If you haven’t noticed this summer, it’s been a hot one.
July was the hottest month ever recorded, based on data stretching back 136 years. Every month since October 2015 has set a new record high temperature for that month.
And while some of those most recent highs have been influenced by an ongoing El Niño event in the Pacific, the trend is and has been clear: The world is getting warmer.
“It wasn’t by the widest of margins, but July 2016 was the warmest month since modern record keeping began in 1880,” NASA Goddard Institute for Space Studies director Gavin Schmidt recently noted in an announcement of the latest temperature data (this most recent July had stiff competition from Julys in 2015, 2011, and 2009).
“It appears almost a certainty that 2016 also will be the warmest year on record,” Schmidt said.
In order to clearly demonstrate this trend, NASA Earth Observatory created a GIF (which we spotted thanks to climate reporter Jeremy Deaton) that shows how monthly temperatures from 1880 compare to the 1980-2015 mean monthly temperature.
As you can see, that long term trend is clear.
“While the El Niño event in the tropical Pacific this winter gave a boost to global temperatures from October onwards,” Schmidt told NASA Earth Observatory, “it is the underlying trend which is producing these record numbers.”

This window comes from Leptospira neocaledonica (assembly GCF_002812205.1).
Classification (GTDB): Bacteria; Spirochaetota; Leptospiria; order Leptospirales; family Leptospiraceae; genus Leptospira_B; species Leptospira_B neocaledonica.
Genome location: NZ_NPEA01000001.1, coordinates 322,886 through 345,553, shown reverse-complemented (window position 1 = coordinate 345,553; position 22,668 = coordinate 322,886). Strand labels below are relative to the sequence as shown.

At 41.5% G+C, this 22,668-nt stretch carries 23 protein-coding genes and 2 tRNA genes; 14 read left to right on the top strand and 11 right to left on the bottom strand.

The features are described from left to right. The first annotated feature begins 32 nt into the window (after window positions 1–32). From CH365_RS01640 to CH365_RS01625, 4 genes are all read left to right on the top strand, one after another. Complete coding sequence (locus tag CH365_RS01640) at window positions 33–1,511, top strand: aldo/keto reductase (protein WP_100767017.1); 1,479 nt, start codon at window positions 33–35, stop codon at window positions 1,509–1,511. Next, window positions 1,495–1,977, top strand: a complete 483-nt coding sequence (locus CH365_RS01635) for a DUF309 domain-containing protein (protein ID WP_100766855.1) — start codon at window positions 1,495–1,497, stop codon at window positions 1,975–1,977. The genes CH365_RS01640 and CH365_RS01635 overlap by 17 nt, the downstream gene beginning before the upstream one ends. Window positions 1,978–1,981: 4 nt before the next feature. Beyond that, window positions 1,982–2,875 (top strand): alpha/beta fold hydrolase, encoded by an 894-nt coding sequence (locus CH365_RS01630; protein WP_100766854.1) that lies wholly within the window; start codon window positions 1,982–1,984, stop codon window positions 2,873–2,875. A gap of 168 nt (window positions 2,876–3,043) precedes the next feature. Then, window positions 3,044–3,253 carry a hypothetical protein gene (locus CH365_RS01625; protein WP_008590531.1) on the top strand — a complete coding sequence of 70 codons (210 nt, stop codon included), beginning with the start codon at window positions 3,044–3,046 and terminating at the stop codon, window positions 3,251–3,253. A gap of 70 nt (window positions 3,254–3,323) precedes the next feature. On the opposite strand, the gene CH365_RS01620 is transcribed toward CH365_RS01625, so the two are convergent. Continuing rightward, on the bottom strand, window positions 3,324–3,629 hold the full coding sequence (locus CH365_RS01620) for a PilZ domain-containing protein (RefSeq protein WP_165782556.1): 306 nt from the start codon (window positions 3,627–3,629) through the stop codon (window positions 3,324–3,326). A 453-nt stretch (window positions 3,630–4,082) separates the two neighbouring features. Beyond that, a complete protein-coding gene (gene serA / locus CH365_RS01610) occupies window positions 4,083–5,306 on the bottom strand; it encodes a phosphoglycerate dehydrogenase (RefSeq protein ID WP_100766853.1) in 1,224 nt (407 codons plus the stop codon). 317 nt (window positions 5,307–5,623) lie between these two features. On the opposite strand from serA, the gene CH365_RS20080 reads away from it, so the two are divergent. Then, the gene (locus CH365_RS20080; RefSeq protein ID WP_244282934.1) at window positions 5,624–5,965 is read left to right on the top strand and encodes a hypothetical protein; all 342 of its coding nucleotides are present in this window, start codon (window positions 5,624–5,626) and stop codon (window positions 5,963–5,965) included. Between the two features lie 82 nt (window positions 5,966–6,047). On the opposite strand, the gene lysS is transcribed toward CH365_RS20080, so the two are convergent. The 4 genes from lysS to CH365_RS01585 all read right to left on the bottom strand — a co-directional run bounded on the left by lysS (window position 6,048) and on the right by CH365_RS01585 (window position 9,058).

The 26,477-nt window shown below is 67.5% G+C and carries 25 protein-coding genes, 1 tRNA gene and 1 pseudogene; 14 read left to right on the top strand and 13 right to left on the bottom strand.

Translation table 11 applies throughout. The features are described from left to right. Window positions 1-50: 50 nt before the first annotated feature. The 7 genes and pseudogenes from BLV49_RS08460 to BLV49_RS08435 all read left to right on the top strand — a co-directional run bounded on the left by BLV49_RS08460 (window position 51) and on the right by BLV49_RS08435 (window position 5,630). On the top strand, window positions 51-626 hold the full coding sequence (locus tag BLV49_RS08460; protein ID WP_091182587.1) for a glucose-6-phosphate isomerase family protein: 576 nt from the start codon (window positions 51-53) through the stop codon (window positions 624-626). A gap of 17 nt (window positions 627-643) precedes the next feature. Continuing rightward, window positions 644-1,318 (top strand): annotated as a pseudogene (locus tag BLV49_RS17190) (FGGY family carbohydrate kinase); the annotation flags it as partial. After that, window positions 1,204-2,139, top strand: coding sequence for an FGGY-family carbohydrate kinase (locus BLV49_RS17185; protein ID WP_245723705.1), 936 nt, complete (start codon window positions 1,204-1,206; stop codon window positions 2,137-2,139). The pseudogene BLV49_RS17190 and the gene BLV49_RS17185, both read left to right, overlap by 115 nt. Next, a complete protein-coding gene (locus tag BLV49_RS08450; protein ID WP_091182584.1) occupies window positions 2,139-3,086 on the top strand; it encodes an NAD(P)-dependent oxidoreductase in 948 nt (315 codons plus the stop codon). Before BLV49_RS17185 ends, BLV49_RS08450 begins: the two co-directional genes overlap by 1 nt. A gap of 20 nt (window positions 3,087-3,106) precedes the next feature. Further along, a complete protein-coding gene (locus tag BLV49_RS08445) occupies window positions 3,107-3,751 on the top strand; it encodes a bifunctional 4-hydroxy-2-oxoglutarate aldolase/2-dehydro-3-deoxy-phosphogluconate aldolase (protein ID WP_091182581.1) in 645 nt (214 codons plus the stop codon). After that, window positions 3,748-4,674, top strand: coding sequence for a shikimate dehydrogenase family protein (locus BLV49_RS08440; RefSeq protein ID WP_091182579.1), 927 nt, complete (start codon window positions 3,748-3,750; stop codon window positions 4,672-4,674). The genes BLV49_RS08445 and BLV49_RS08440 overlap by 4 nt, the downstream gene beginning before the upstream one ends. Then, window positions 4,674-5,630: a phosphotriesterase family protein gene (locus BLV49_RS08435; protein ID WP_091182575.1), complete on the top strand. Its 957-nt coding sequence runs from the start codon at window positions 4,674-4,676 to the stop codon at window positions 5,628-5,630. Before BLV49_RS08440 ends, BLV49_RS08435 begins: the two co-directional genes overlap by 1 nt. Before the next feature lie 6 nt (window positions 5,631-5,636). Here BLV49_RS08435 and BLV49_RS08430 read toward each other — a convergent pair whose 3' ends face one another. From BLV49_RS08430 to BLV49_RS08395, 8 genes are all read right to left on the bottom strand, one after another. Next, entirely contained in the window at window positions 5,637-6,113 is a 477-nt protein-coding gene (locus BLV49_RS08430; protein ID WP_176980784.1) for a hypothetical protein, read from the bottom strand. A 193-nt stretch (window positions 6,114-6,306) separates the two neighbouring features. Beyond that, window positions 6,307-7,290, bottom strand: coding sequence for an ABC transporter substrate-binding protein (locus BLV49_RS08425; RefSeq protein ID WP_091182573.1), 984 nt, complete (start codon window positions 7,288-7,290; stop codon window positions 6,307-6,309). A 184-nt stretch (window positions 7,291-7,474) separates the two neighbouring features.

Schmidt has said before that we’d still have set temperature records over these months without El Niño.
The general upward trend is driven by the buildup of greenhouse gases in the atmosphere. Approximately 75% of daily “hot extremes” can be attributed to global warming, according to a recent study in Nature Climate Change.
As temperatures continue to rise, it will get harder and harder to limit warming to the 1.5-degree Celsius target that experts think might help us avoid the worst effects of climate change. If we end up hitting two degrees of warming, scientists say we could be in for a disastrous situation.
“[E]ven if we are able to limit the rise in global air temperature to 2 degrees Celsius by the end of the century and stop the increase at that point, the ocean holds so much heat that it can continue melting ice sheets and thus raising sea level far beyond that point in time,” explains a NASA feature on why that extra half degree of warming is such a big deal.
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